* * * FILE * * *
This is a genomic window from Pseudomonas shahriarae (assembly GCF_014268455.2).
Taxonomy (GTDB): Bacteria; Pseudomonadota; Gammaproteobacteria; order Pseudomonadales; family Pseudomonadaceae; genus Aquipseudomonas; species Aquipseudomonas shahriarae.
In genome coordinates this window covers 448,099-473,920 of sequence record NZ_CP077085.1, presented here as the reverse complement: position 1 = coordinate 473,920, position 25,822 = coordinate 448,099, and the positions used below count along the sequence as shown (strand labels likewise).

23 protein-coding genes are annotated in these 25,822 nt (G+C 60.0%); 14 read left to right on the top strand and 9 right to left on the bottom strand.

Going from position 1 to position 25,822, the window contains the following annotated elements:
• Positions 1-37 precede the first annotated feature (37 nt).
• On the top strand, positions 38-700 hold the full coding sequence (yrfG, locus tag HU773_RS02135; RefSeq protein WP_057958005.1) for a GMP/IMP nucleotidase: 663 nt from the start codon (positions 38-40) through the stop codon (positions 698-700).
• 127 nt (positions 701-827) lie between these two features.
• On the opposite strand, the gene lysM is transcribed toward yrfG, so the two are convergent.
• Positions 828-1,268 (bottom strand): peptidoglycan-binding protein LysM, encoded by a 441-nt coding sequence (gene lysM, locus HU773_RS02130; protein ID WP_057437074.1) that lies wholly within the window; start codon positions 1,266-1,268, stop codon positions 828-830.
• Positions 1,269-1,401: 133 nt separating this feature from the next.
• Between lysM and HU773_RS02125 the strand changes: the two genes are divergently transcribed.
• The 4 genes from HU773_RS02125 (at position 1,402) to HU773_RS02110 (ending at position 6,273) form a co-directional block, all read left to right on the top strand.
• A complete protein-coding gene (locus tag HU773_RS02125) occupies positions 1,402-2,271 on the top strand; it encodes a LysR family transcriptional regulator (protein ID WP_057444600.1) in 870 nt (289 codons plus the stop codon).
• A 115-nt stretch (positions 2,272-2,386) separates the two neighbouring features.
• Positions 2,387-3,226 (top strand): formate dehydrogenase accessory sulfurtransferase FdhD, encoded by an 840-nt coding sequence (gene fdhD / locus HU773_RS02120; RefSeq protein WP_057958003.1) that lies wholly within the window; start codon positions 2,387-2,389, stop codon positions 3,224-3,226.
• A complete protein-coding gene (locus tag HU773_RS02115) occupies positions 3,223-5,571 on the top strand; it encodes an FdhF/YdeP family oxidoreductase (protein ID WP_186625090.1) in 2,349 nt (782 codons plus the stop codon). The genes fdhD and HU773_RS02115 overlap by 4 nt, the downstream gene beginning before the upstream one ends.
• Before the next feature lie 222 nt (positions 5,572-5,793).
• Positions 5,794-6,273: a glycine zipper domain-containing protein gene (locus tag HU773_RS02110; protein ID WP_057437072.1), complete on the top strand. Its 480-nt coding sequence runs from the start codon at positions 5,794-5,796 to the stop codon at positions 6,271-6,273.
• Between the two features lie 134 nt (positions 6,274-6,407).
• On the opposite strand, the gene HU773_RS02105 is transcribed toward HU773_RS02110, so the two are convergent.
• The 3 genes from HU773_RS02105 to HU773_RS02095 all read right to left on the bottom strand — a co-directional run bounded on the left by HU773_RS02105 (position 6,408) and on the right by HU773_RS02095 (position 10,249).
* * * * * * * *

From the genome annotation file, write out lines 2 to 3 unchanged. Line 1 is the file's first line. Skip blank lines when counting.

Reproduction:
Taxonomy (GTDB): Bacteria; Pseudomonadota; Gammaproteobacteria; order Pseudomonadales; family Pseudomonadaceae; genus Aquipseudomonas; species Aquipseudomonas shahriarae.
In genome coordinates this window covers 448,099-473,920 of sequence record NZ_CP077085.1, presented here as the reverse complement: position 1 = coordinate 473,920, position 25,822 = coordinate 448,099, and the positions used below count along the sequence as shown (strand labels likewise).